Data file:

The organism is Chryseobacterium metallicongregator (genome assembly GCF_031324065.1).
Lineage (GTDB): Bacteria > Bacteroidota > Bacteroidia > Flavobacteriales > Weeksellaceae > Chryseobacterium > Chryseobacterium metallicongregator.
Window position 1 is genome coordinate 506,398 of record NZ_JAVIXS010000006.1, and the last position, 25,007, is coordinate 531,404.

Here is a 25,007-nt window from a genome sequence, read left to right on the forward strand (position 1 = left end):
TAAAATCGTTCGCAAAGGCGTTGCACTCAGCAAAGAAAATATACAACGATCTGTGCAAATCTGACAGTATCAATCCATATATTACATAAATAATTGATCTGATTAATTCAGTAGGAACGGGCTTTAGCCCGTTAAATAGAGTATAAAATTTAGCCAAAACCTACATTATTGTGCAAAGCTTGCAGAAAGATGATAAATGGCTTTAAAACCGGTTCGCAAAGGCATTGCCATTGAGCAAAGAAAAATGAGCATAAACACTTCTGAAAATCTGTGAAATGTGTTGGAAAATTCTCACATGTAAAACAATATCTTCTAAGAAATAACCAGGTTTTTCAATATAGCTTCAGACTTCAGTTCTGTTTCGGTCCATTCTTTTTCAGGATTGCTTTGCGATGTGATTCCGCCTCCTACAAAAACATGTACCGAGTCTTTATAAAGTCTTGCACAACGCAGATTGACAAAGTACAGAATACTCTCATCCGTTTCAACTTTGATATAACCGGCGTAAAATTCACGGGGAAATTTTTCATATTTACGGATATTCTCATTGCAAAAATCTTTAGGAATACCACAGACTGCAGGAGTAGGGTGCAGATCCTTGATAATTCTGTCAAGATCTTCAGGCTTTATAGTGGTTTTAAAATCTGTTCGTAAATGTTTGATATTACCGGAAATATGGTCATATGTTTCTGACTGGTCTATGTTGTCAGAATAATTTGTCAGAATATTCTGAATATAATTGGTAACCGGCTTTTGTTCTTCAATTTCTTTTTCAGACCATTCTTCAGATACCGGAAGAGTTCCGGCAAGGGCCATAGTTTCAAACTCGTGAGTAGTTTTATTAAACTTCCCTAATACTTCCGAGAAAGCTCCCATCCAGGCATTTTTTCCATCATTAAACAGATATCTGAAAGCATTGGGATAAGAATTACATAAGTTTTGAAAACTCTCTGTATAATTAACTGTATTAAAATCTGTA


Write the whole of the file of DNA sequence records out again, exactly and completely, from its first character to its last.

The organism is Chryseobacterium metallicongregator (genome assembly GCF_031324065.1).
Lineage (GTDB): Bacteria > Bacteroidota > Bacteroidia > Flavobacteriales > Weeksellaceae > Chryseobacterium > Chryseobacterium metallicongregator.
Window position 1 is genome coordinate 506,398 of record NZ_JAVIXS010000006.1, and the last position, 25,007, is coordinate 531,404.

Here is a 25,007-nt window from a genome sequence, read left to right on the forward strand (position 1 = left end):
TAAAATCGTTCGCAAAGGCGTTGCACTCAGCAAAGAAAATATACAACGATCTGTGCAAATCTGACAGTATCAATCCATATATTACATAAATAATTGATCTGATTAATTCAGTAGGAACGGGCTTTAGCCCGTTAAATAGAGTATAAAATTTAGCCAAAACCTACATTATTGTGCAAAGCTTGCAGAAAGATGATAAATGGCTTTAAAACCGGTTCGCAAAGGCATTGCCATTGAGCAAAGAAAAATGAGCATAAACACTTCTGAAAATCTGTGAAATGTGTTGGAAAATTCTCACATGTAAAACAATATCTTCTAAGAAATAACCAGGTTTTTCAATATAGCTTCAGACTTCAGTTCTGTTTCGGTCCATTCTTTTTCAGGATTGCTTTGCGATGTGATTCCGCCTCCTACAAAAACATGTACCGAGTCTTTATAAAGTCTTGCACAACGCAGATTGACAAAGTACAGAATACTCTCATCCGTTTCAACTTTGATATAACCGGCGTAAAATTCACGGGGAAATTTTTCATATTTACGGATATTCTCATTGCAAAAATCTTTAGGAATACCACAGACTGCAGGAGTAGGGTGCAGATCCTTGATAATTCTGTCAAGATCTTCAGGCTTTATAGTGGTTTTAAAATCTGTTCGTAAATGTTTGATATTACCGGAAATATGGTCATATGTTTCTGACTGGTCTATGTTGTCAGAATAATTTGTCAGAATATTCTGAATATAATTGGTAACCGGCTTTTGTTCTTCAATTTCTTTTTCAGACCATTCTTCAGATACCGGAAGAGTTCCGGCAAGGGCCATAGTTTCAAACTCGTGAGTAGTTTTATTAAACTTCCCTAATACTTCCGAGAAAGCTCCCATCCAGGCATTTTTTCCATCATTAAACAGATATCTGAAAGCATTGGGATAAGAATTACATAAGTTTTGAAAACTCTCTGTATAATTAACTGTATTAAAATCTGTA